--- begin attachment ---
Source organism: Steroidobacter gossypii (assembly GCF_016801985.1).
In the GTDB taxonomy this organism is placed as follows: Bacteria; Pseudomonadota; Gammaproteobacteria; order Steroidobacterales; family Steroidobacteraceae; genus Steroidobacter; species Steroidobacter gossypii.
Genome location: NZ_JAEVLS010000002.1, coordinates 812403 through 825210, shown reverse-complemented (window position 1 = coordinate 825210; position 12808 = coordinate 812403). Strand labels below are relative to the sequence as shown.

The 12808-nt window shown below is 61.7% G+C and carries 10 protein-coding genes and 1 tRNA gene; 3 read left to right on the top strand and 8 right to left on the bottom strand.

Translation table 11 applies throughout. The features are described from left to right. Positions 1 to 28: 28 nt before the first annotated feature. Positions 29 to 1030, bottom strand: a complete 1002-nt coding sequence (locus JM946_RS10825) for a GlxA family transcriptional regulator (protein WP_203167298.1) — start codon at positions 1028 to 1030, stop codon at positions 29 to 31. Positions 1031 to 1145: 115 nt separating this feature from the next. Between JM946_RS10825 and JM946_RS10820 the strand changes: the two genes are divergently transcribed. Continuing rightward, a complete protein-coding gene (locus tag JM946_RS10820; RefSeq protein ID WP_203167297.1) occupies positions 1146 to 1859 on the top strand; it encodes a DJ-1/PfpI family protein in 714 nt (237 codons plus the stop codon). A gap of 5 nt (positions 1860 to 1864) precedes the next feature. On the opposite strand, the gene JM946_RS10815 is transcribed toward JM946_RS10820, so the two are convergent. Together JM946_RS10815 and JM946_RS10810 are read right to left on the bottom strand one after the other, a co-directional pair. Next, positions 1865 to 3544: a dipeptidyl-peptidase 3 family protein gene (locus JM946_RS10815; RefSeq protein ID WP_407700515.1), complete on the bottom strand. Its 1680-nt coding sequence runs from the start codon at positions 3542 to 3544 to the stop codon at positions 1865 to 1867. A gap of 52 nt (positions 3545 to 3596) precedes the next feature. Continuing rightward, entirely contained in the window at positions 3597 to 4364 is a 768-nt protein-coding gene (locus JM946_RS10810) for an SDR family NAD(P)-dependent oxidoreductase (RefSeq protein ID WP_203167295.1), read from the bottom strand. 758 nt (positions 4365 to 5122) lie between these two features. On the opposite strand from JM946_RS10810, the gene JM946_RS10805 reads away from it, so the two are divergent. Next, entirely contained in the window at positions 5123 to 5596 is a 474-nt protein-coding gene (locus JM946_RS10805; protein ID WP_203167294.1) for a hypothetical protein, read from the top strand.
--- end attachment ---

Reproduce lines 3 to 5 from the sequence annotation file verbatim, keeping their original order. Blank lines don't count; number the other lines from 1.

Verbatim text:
Genome location: NZ_JAEVLS010000002.1, coordinates 812403 through 825210, shown reverse-complemented (window position 1 = coordinate 825210; position 12808 = coordinate 812403). Strand labels below are relative to the sequence as shown.

The 12808-nt window shown below is 61.7% G+C and carries 10 protein-coding genes and 1 tRNA gene; 3 read left to right on the top strand and 8 right to left on the bottom strand.

Translation table 11 applies throughout. The features are described from left to right. Positions 1 to 28: 28 nt before the first annotated feature. Positions 29 to 1030, bottom strand: a complete 1002-nt coding sequence (locus JM946_RS10825) for a GlxA family transcriptional regulator (protein WP_203167298.1) — start codon at positions 1028 to 1030, stop codon at positions 29 to 31. Positions 1031 to 1145: 115 nt separating this feature from the next. Between JM946_RS10825 and JM946_RS10820 the strand changes: the two genes are divergently transcribed. Continuing rightward, a complete protein-coding gene (locus tag JM946_RS10820; RefSeq protein ID WP_203167297.1) occupies positions 1146 to 1859 on the top strand; it encodes a DJ-1/PfpI family protein in 714 nt (237 codons plus the stop codon). A gap of 5 nt (positions 1860 to 1864) precedes the next feature. On the opposite strand, the gene JM946_RS10815 is transcribed toward JM946_RS10820, so the two are convergent. Together JM946_RS10815 and JM946_RS10810 are read right to left on the bottom strand one after the other, a co-directional pair. Next, positions 1865 to 3544: a dipeptidyl-peptidase 3 family protein gene (locus JM946_RS10815; RefSeq protein ID WP_407700515.1), complete on the bottom strand. Its 1680-nt coding sequence runs from the start codon at positions 3542 to 3544 to the stop codon at positions 1865 to 1867. A gap of 52 nt (positions 3545 to 3596) precedes the next feature. Continuing rightward, entirely contained in the window at positions 3597 to 4364 is a 768-nt protein-coding gene (locus JM946_RS10810) for an SDR family NAD(P)-dependent oxidoreductase (RefSeq protein ID WP_203167295.1), read from the bottom strand. 758 nt (positions 4365 to 5122) lie between these two features. On the opposite strand from JM946_RS10810, the gene JM946_RS10805 reads away from it, so the two are divergent. Next, entirely contained in the window at positions 5123 to 5596 is a 474-nt protein-coding gene (locus JM946_RS10805; protein ID WP_203167294.1) for a hypothetical protein, read from the top strand.